When you want to learn a new skill, like changing a bicycle tire, or wiring an electrical circuit, you probably go to the Internet. You might read a short list of illustrated instructions, or watch a video demonstration. This kind of learning is called microlearning.

Microlearning is a method of learning in which skills are broken down into small, easily digestible chunks of information. Each chunk, or nugget, is very short—approximately three to ten minutes in length—and focuses on one specific topic or skill. Learning takes place in short bursts, where and when it is needed.

Many learners like microlearning because they find it more engaging and less time-consuming than other modes of learning. It’s also more convenient. Microlearning tasks can be accessed through your smartphone, so you can learn at any time or place.

Traditionally, if a company wanted to teach employees a new business strategy, they might have conducted an hours-long training session. With microlearning, however, businesses can teach the same information through video clips, slideshows, podcasts and/or infographics.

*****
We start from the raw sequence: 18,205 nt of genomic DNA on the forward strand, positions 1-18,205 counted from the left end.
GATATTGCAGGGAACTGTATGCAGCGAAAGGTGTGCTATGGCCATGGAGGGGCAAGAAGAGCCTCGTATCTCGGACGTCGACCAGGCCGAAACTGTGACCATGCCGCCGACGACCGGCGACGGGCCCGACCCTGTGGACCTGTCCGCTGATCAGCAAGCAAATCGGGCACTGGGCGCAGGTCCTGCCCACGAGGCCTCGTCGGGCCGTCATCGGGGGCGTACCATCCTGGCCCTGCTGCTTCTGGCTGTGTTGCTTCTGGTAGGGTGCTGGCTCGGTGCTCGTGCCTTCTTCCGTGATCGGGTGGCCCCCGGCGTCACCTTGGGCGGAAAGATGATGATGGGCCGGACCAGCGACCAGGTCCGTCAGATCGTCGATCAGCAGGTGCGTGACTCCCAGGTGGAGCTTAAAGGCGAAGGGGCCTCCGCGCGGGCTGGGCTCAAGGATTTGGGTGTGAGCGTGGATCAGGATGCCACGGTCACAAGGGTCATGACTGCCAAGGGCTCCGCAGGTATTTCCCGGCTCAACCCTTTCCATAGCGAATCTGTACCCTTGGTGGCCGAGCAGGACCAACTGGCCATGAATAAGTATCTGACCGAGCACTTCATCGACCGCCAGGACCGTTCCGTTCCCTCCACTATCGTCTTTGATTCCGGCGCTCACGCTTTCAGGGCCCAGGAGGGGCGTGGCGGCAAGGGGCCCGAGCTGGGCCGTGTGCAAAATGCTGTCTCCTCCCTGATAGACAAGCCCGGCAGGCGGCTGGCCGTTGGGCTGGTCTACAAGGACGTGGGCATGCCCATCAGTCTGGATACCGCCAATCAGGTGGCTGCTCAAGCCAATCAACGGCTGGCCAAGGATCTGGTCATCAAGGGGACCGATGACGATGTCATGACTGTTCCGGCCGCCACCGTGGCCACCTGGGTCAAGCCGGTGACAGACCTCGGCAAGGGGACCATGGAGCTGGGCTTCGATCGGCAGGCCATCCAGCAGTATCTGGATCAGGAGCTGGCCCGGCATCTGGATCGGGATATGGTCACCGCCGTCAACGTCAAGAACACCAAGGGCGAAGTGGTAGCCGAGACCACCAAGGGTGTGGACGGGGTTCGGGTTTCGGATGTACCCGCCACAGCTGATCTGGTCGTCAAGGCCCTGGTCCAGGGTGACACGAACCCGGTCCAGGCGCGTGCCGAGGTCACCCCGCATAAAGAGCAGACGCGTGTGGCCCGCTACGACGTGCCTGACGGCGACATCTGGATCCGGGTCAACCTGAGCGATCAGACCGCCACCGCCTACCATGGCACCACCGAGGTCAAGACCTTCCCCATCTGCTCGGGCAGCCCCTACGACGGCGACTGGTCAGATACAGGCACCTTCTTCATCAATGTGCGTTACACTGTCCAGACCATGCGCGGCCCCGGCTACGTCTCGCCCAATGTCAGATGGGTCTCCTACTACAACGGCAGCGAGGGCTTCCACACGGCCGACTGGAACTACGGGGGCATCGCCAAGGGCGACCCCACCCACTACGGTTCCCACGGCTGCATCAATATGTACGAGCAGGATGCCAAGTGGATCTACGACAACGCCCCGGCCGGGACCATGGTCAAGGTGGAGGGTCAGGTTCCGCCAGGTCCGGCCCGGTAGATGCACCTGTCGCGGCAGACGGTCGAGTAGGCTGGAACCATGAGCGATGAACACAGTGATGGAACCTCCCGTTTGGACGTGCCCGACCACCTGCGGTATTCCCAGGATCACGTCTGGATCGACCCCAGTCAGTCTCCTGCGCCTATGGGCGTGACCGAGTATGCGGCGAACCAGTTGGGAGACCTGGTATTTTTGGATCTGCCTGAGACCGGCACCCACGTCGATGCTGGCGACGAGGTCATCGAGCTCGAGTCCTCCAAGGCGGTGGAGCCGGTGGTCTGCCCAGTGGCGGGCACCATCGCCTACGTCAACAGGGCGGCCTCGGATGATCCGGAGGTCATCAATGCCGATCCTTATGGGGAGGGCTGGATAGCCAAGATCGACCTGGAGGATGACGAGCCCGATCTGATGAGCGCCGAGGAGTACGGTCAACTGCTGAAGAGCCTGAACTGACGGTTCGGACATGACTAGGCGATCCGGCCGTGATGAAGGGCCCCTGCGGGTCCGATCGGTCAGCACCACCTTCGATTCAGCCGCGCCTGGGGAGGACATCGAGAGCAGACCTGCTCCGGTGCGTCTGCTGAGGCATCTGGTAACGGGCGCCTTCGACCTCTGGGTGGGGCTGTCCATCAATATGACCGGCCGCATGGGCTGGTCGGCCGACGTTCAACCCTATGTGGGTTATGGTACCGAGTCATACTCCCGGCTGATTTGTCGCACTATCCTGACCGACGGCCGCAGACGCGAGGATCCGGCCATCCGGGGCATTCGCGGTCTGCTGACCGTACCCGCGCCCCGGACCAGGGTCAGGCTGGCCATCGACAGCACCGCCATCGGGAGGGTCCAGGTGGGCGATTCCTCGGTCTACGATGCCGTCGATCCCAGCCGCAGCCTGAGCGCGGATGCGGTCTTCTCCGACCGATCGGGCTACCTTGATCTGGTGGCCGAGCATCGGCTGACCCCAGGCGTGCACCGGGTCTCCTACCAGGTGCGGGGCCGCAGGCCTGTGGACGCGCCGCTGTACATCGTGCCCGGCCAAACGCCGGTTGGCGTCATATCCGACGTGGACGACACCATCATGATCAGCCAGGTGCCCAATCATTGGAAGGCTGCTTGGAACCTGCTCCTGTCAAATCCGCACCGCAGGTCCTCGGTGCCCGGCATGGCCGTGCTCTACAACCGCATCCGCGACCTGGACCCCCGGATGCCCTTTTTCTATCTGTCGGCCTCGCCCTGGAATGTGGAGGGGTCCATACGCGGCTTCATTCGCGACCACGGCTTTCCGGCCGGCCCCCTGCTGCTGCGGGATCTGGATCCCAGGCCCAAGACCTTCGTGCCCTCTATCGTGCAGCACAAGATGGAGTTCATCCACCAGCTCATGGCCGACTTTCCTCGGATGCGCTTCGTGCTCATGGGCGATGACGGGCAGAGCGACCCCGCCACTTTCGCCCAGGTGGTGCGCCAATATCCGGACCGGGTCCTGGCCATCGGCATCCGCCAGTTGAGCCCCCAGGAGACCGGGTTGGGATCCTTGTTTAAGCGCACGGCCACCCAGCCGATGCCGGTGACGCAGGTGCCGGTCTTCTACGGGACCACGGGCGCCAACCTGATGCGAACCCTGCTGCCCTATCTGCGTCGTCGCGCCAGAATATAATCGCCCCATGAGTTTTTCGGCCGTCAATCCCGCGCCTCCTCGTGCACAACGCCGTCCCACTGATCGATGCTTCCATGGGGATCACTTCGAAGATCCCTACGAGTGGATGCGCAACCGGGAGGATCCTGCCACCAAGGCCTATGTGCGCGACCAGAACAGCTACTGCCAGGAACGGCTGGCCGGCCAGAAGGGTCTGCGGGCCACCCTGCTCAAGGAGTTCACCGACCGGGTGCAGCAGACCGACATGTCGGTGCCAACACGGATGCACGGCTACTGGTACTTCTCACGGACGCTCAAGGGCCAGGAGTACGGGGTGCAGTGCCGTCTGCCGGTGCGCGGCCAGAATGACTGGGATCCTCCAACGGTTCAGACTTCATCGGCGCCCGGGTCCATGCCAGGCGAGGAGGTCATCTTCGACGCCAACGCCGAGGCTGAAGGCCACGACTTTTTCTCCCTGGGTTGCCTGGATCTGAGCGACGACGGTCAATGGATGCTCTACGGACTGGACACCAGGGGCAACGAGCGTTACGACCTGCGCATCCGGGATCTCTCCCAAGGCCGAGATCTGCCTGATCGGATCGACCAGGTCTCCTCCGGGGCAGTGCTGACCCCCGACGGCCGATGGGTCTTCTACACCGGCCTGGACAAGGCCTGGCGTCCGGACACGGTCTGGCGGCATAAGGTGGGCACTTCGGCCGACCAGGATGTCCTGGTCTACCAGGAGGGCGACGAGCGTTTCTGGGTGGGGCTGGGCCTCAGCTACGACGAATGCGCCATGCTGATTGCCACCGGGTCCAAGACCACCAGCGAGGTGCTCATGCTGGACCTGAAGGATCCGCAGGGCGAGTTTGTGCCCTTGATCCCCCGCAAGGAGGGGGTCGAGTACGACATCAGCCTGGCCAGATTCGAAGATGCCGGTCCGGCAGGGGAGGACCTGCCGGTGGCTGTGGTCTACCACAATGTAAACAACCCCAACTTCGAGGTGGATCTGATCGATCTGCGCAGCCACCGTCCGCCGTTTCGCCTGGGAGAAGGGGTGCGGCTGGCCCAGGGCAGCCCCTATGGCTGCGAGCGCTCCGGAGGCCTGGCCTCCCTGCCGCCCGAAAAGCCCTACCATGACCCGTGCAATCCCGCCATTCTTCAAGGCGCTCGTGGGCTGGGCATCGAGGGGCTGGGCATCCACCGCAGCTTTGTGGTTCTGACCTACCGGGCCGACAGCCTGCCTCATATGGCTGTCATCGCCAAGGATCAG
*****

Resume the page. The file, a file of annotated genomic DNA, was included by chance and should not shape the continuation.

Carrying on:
Microlearning is also great for students in an online synchronous classroom, where it’s difficult to sit still for long periods of time, staring at a screen. This method also works well for individuals who want to learn a new skill or language, but have little free time.

Like any learning strategy, microlearning has its downsides. It’s not the best method for in-depth learning or for people who aren’t tech savvy.

Yet, with today’s busy schedules and short attention spans, micro learning is certainly an attractive learning option.

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